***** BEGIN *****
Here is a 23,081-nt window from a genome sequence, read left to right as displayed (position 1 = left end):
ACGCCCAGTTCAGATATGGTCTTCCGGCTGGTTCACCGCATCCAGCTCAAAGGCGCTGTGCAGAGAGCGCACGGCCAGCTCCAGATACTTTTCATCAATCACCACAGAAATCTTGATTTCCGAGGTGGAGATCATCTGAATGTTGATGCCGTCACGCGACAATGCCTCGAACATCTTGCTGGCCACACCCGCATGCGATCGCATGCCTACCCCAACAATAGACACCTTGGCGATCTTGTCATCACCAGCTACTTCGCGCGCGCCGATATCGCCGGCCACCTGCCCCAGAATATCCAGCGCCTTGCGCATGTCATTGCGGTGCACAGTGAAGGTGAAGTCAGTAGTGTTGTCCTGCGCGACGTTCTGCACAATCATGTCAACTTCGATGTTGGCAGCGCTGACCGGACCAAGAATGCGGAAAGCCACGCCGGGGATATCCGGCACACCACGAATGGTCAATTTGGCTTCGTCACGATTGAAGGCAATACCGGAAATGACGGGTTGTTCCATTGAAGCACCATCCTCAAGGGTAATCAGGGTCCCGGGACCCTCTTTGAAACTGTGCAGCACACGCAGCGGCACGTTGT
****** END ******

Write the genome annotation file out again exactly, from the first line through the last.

Here is a 23,081-nt window from a genome sequence, read left to right as displayed (position 1 = left end):
ACGCCCAGTTCAGATATGGTCTTCCGGCTGGTTCACCGCATCCAGCTCAAAGGCGCTGTGCAGAGAGCGCACGGCCAGCTCCAGATACTTTTCATCAATCACCACAGAAATCTTGATTTCCGAGGTGGAGATCATCTGAATGTTGATGCCGTCACGCGACAATGCCTCGAACATCTTGCTGGCCACACCCGCATGCGATCGCATGCCTACCCCAACAATAGACACCTTGGCGATCTTGTCATCACCAGCTACTTCGCGCGCGCCGATATCGCCGGCCACCTGCCCCAGAATATCCAGCGCCTTGCGCATGTCATTGCGGTGCACAGTGAAGGTGAAGTCAGTAGTGTTGTCCTGCGCGACGTTCTGCACAATCATGTCAACTTCGATGTTGGCAGCGCTGACCGGACCAAGAATGCGGAAAGCCACGCCGGGGATATCCGGCACACCACGAATGGTCAATTTGGCTTCGTCACGATTGAAGGCAATACCGGAAATGACGGGTTGTTCCATTGAAGCACCATCCTCAAGGGTAATCAGGGTCCCGGGACCCTCTTTGAAACTGTGCAGCACACGCAGCGGCACGTTGT